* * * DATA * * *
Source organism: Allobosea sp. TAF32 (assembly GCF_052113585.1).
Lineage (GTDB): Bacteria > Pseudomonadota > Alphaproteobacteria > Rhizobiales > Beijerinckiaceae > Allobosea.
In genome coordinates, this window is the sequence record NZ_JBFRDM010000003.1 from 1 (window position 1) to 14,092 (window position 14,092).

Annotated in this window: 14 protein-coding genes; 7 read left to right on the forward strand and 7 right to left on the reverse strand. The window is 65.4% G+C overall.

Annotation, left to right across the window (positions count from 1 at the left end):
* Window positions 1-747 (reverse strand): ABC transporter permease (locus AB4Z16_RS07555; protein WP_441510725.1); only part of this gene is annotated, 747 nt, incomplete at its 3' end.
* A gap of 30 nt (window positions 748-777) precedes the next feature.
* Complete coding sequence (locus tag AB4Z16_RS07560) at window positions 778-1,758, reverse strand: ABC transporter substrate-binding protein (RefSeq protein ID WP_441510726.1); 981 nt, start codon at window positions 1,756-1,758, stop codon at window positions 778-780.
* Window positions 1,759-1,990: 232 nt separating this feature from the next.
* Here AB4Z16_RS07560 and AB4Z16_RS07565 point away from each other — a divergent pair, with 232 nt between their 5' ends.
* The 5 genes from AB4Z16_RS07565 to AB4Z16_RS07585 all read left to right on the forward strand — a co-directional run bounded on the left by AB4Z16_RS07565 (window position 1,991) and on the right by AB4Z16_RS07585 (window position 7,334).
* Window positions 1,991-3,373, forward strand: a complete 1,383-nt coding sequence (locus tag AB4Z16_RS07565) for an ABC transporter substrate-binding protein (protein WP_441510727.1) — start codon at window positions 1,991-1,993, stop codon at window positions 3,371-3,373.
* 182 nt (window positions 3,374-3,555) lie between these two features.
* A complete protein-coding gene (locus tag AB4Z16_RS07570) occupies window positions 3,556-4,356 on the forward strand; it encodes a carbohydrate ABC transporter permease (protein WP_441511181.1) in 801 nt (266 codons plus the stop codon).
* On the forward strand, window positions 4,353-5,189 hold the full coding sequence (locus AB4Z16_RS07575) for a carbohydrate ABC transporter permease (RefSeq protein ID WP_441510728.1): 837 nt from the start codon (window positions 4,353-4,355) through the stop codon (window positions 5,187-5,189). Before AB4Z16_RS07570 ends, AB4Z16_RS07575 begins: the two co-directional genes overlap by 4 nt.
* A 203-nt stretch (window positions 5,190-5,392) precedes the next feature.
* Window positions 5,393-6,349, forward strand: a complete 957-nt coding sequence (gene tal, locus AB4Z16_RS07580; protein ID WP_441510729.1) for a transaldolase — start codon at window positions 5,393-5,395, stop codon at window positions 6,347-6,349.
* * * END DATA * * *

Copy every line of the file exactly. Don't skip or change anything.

Source organism: Allobosea sp. TAF32 (assembly GCF_052113585.1).
Lineage (GTDB): Bacteria > Pseudomonadota > Alphaproteobacteria > Rhizobiales > Beijerinckiaceae > Allobosea.
In genome coordinates, this window is the sequence record NZ_JBFRDM010000003.1 from 1 (window position 1) to 14,092 (window position 14,092).

Annotated in this window: 14 protein-coding genes; 7 read left to right on the forward strand and 7 right to left on the reverse strand. The window is 65.4% G+C overall.

Annotation, left to right across the window (positions count from 1 at the left end):
* Window positions 1-747 (reverse strand): ABC transporter permease (locus AB4Z16_RS07555; protein WP_441510725.1); only part of this gene is annotated, 747 nt, incomplete at its 3' end.
* A gap of 30 nt (window positions 748-777) precedes the next feature.
* Complete coding sequence (locus tag AB4Z16_RS07560) at window positions 778-1,758, reverse strand: ABC transporter substrate-binding protein (RefSeq protein ID WP_441510726.1); 981 nt, start codon at window positions 1,756-1,758, stop codon at window positions 778-780.
* Window positions 1,759-1,990: 232 nt separating this feature from the next.
* Here AB4Z16_RS07560 and AB4Z16_RS07565 point away from each other — a divergent pair, with 232 nt between their 5' ends.
* The 5 genes from AB4Z16_RS07565 to AB4Z16_RS07585 all read left to right on the forward strand — a co-directional run bounded on the left by AB4Z16_RS07565 (window position 1,991) and on the right by AB4Z16_RS07585 (window position 7,334).
* Window positions 1,991-3,373, forward strand: a complete 1,383-nt coding sequence (locus tag AB4Z16_RS07565) for an ABC transporter substrate-binding protein (protein WP_441510727.1) — start codon at window positions 1,991-1,993, stop codon at window positions 3,371-3,373.
* 182 nt (window positions 3,374-3,555) lie between these two features.
* A complete protein-coding gene (locus tag AB4Z16_RS07570) occupies window positions 3,556-4,356 on the forward strand; it encodes a carbohydrate ABC transporter permease (protein WP_441511181.1) in 801 nt (266 codons plus the stop codon).
* On the forward strand, window positions 4,353-5,189 hold the full coding sequence (locus AB4Z16_RS07575) for a carbohydrate ABC transporter permease (RefSeq protein ID WP_441510728.1): 837 nt from the start codon (window positions 4,353-4,355) through the stop codon (window positions 5,187-5,189). Before AB4Z16_RS07570 ends, AB4Z16_RS07575 begins: the two co-directional genes overlap by 4 nt.
* A 203-nt stretch (window positions 5,190-5,392) precedes the next feature.
* Window positions 5,393-6,349, forward strand: a complete 957-nt coding sequence (gene tal, locus AB4Z16_RS07580; protein ID WP_441510729.1) for a transaldolase — start codon at window positions 5,393-5,395, stop codon at window positions 6,347-6,349.